by Mike Masnick
Thu, Jun 19th 2008 10:55am
For years, we've given examples of how DRM ends up screwing over customers one way or another. One of the most obvious ways is when that DRM requires files to "check in" over the internet to work, and the company that manages the "check in" server takes it down. That's what's Microsoft announced it was doing with its incredibly-misnamed "PlaysForSure" DRM servers back in April. This was, effectively, going back on the terms of the deal they offered to music buyers. Following the outcry in response, however, it appears that Microsoft has reconsidered, saying that it will keep the servers running at least until 2011. So for the 35 people or so who bought into the PlaysForSure system, you have another 3 years to find new DRM-free sources of music.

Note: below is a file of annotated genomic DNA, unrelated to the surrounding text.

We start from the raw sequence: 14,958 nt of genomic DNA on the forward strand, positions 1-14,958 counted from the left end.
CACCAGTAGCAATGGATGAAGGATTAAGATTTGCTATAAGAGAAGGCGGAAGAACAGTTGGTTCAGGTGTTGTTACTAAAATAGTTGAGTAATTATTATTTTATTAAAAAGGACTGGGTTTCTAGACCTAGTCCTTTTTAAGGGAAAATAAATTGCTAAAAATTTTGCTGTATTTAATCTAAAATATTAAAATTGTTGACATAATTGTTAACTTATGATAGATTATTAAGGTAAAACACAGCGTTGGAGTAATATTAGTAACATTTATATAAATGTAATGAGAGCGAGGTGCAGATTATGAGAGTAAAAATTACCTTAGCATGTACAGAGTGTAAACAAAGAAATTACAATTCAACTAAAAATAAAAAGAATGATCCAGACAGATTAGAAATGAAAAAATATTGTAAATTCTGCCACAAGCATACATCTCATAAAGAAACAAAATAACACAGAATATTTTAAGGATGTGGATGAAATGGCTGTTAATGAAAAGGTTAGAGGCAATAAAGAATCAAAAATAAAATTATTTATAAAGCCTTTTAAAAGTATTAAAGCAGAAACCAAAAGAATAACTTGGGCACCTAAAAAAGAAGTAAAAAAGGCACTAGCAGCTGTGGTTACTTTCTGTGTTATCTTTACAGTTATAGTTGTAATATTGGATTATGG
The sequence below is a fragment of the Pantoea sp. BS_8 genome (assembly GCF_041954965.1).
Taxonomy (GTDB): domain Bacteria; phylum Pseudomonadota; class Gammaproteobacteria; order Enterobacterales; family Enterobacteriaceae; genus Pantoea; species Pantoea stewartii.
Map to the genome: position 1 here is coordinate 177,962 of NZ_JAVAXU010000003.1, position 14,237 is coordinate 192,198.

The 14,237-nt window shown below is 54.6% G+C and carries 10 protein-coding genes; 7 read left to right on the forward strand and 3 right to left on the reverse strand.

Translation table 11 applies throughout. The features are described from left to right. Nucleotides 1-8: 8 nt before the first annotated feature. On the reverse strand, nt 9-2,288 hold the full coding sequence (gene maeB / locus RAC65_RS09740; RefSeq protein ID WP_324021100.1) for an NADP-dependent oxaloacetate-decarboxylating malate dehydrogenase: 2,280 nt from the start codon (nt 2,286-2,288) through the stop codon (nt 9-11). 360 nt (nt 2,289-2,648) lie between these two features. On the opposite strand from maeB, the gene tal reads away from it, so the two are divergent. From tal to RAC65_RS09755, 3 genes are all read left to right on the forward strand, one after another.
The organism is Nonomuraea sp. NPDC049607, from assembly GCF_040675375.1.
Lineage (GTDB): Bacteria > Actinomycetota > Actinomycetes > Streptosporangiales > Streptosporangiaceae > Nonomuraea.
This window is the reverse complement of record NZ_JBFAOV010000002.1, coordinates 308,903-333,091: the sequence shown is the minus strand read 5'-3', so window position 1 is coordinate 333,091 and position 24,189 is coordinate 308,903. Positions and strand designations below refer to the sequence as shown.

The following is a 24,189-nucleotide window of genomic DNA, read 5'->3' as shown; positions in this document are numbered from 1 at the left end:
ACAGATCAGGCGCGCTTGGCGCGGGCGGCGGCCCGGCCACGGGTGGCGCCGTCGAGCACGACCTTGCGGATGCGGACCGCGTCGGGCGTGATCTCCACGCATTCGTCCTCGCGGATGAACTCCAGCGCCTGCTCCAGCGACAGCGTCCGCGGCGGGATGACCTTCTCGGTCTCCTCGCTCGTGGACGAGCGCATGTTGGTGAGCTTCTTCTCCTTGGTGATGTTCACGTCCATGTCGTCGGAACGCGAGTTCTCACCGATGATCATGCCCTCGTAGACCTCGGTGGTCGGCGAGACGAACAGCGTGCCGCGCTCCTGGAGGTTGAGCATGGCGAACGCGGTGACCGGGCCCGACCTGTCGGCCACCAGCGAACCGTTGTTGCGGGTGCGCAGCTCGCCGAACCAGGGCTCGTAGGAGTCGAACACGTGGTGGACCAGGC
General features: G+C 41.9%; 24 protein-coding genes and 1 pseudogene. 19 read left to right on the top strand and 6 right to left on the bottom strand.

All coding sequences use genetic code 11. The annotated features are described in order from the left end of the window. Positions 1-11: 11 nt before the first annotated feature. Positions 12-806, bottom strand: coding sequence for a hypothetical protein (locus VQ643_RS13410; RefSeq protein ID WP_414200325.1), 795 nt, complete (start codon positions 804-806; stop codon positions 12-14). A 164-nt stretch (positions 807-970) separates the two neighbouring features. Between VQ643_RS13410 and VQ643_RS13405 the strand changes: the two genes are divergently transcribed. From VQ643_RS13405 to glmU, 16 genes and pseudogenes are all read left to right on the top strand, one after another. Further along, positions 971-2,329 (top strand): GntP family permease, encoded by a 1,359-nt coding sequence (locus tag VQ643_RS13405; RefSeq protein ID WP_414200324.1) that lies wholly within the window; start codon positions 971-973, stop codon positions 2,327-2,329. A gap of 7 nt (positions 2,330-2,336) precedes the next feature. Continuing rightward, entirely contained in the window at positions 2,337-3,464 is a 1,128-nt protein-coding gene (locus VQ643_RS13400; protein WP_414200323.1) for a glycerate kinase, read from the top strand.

If you liked this post, you may also be interested in...
- Bandai-Namco Blows Money On DRM Rather Than Fixing Its Terrible PC Port Of Tales Of Symphonia
- Software Company Asks Users For Input On DRM; Goes Ahead And Institutes It Anyway Over Their Objections
- Copyright Blocking Security Research: Researchers Barred From Exploring Leaked Archive
- Game Cracking Group Predicts The End Of Cracking Because Of Better DRM
- DailyDirt: Open Source Software In 2016